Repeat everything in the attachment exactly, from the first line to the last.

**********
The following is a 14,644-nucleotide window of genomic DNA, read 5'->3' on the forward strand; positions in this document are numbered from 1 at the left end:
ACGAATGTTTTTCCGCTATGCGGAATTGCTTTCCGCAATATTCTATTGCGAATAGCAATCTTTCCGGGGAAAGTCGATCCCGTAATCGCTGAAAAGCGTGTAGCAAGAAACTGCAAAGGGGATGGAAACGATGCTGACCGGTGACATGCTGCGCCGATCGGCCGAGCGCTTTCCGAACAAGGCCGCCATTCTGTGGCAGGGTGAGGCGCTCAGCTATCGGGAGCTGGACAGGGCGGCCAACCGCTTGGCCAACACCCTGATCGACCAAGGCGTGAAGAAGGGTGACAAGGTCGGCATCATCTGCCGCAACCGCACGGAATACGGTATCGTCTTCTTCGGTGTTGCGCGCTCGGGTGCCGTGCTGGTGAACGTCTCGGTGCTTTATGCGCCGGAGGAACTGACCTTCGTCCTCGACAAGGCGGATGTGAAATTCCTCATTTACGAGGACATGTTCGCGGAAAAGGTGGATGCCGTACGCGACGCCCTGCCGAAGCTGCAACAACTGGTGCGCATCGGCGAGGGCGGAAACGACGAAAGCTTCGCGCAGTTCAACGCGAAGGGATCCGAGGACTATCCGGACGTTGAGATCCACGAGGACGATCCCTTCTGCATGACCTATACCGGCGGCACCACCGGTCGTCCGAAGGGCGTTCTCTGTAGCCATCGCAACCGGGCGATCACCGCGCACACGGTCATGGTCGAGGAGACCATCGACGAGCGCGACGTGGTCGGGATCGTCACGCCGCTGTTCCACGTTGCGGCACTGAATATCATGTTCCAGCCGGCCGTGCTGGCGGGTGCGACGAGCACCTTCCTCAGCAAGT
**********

The following is a 14,644-nucleotide window of genomic DNA, read 5'->3' on the forward strand; positions in this document are numbered from 1 at the left end:
ACGAATGTTTTTCCGCTATGCGGAATTGCTTTCCGCAATATTCTATTGCGAATAGCAATCTTTCCGGGGAAAGTCGATCCCGTAATCGCTGAAAAGCGTGTAGCAAGAAACTGCAAAGGGGATGGAAACGATGCTGACCGGTGACATGCTGCGCCGATCGGCCGAGCGCTTTCCGAACAAGGCCGCCATTCTGTGGCAGGGTGAGGCGCTCAGCTATCGGGAGCTGGACAGGGCGGCCAACCGCTTGGCCAACACCCTGATCGACCAAGGCGTGAAGAAGGGTGACAAGGTCGGCATCATCTGCCGCAACCGCACGGAATACGGTATCGTCTTCTTCGGTGTTGCGCGCTCGGGTGCCGTGCTGGTGAACGTCTCGGTGCTTTATGCGCCGGAGGAACTGACCTTCGTCCTCGACAAGGCGGATGTGAAATTCCTCATTTACGAGGACATGTTCGCGGAAAAGGTGGATGCCGTACGCGACGCCCTGCCGAAGCTGCAACAACTGGTGCGCATCGGCGAGGGCGGAAACGACGAAAGCTTCGCGCAGTTCAACGCGAAGGGATCCGAGGACTATCCGGACGTTGAGATCCACGAGGACGATCCCTTCTGCATGACCTATACCGGCGGCACCACCGGTCGTCCGAAGGGCGTTCTCTGTAGCCATCGCAACCGGGCGATCACCGCGCACACGGTCATGGTCGAGGAGACCATCGACGAGCGCGACGTGGTCGGGATCGTCACGCCGCTGTTCCACGTTGCGGCACTGAATATCATGTTCCAGCCGGCCGTGCTGGCGGGTGCGACGAGCACCTTCCTCAGCAAGT